During an economic downturn, small businesses are often hit the hardest first, and a ripple effect works its way through the rest of the business world. According to the article, Entrepreneurs Finding Ways to Thrive, “When small firms can’t grow, the impact is felt in loss of jobs, revenue stagnation and supplier retrenchment.”
An Atlanta-based SCORE counselor, Steve Bloom, was quoted in the article saying, “There’s no safety net for small businesses…The SBA is not in the business of making loans to small businesses; it only offers financial guarantees to participating lenders.”
So if startup and small businesses are the crux of the business world, and they cannot obtain loans from banks and the SBA during a bad economy, what options are left?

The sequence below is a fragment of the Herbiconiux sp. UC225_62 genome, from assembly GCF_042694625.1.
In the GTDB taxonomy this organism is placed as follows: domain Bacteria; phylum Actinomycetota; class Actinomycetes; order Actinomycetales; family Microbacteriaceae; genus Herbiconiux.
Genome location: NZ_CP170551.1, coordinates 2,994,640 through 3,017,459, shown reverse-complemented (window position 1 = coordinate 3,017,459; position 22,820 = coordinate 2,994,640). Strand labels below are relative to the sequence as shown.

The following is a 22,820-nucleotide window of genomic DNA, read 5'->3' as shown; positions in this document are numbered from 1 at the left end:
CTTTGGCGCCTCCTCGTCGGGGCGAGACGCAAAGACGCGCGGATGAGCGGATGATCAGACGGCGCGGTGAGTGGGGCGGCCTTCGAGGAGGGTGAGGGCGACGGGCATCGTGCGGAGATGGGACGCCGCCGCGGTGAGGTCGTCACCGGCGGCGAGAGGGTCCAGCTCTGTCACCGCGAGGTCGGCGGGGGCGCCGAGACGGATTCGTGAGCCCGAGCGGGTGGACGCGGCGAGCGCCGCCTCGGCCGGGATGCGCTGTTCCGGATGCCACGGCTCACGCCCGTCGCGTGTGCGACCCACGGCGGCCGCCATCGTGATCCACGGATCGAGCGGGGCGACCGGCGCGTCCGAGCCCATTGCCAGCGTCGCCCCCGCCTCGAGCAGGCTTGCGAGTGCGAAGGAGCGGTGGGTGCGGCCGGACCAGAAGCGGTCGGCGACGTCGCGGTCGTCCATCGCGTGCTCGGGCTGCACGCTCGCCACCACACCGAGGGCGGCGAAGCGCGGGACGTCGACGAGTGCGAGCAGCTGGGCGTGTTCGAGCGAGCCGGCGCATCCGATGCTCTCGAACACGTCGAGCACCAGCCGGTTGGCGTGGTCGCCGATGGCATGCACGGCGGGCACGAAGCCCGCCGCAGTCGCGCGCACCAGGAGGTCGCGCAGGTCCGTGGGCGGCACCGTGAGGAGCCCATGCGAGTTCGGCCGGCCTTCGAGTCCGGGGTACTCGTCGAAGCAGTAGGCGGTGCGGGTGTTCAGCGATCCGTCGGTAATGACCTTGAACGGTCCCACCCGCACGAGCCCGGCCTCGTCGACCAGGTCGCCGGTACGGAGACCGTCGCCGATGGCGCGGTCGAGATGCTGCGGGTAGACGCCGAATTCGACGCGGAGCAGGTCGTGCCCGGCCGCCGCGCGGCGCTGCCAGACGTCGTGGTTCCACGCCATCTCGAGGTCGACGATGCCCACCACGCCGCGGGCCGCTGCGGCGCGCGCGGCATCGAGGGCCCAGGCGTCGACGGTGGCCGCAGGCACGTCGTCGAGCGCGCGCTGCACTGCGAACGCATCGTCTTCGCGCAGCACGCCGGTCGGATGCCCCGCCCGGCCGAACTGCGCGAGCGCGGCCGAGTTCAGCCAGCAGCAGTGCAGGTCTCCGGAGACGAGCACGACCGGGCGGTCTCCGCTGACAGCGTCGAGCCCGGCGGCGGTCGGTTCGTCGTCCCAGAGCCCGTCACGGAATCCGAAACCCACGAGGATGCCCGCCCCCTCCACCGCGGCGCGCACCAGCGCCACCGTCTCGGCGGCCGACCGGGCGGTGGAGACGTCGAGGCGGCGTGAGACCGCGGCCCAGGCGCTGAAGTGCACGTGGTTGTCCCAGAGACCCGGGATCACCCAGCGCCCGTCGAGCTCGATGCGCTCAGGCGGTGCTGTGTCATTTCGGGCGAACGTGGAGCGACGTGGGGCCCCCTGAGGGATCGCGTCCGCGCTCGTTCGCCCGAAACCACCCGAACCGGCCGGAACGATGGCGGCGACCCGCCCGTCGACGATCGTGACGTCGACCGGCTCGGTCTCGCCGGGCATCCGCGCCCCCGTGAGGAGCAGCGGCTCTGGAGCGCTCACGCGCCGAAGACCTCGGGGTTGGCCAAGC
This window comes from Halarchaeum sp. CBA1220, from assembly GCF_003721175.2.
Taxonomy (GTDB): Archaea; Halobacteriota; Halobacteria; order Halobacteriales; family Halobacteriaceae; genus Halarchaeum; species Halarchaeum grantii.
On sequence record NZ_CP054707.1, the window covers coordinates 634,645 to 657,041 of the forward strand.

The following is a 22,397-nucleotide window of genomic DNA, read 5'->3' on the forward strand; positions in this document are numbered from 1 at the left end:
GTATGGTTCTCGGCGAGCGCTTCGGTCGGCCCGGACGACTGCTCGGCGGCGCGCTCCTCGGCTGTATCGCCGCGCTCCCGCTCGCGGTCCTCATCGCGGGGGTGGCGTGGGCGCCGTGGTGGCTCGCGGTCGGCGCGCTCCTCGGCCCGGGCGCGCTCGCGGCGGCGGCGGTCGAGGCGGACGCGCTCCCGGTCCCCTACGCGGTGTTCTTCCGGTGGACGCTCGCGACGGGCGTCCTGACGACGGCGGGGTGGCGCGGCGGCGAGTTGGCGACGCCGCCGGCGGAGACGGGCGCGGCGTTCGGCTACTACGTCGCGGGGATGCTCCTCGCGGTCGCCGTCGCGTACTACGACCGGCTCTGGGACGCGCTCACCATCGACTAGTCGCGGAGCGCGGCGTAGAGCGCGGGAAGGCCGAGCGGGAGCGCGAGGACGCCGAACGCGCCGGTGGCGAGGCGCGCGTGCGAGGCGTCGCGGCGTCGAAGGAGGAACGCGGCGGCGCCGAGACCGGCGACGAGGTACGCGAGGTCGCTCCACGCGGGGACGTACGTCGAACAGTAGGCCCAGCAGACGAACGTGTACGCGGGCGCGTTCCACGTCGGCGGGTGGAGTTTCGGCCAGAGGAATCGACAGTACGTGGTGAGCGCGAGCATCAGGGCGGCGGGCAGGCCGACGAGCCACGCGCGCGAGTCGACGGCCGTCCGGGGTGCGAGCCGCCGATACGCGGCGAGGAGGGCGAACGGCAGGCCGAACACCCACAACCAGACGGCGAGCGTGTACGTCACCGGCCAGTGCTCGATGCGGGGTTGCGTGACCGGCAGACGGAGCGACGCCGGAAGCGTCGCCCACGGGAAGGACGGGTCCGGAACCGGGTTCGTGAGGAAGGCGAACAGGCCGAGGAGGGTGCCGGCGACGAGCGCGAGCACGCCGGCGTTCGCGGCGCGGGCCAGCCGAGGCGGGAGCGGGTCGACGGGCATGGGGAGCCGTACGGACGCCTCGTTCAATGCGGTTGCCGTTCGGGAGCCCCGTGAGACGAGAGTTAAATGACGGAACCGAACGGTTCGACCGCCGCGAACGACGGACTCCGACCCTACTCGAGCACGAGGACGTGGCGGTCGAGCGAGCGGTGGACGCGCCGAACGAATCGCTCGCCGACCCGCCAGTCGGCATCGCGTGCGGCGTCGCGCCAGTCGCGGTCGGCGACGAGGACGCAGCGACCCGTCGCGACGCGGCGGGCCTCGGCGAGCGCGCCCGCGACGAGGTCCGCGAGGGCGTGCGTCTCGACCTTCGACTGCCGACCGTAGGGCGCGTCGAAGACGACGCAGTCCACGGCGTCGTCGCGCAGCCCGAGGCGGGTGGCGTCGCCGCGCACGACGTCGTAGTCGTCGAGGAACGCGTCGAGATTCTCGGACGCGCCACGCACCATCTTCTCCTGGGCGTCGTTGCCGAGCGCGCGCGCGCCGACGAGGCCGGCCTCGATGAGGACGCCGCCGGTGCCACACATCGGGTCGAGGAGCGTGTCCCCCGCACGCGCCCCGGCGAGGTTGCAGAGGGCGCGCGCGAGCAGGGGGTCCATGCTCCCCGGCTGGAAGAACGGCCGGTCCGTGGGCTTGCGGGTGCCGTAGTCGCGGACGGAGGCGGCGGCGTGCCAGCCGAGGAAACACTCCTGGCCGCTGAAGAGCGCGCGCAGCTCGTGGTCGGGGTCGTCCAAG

For starters, small business owners can sell their invoices to a factoring firm. (For example, small MTSOs, medical staffing agency owners and medical coding company owners could certainly sell their receivables to PRN Funding, which is an accounts receivable factoring company dedicated to funding healthcare vendors.)
Bloom suggests increasing your networking opportunities by joining trade associations, chambers of commerce and rotary groups to locate private investors. He also suggests that small business owners plan ahead by setting aside 3-6 months worth of operating costs and salaries.
Coauthor of So, You Want to Start a Business? 8 Steps to Take Before Making the Leap, Ed Hess, advised in the article for small business owners to draft a detailed emergency plan.
Some other simple suggestions include sending out invoices promptly and offering discounts for quick payment, lease instead of buying, and hire part-time employees instead of full-time ones.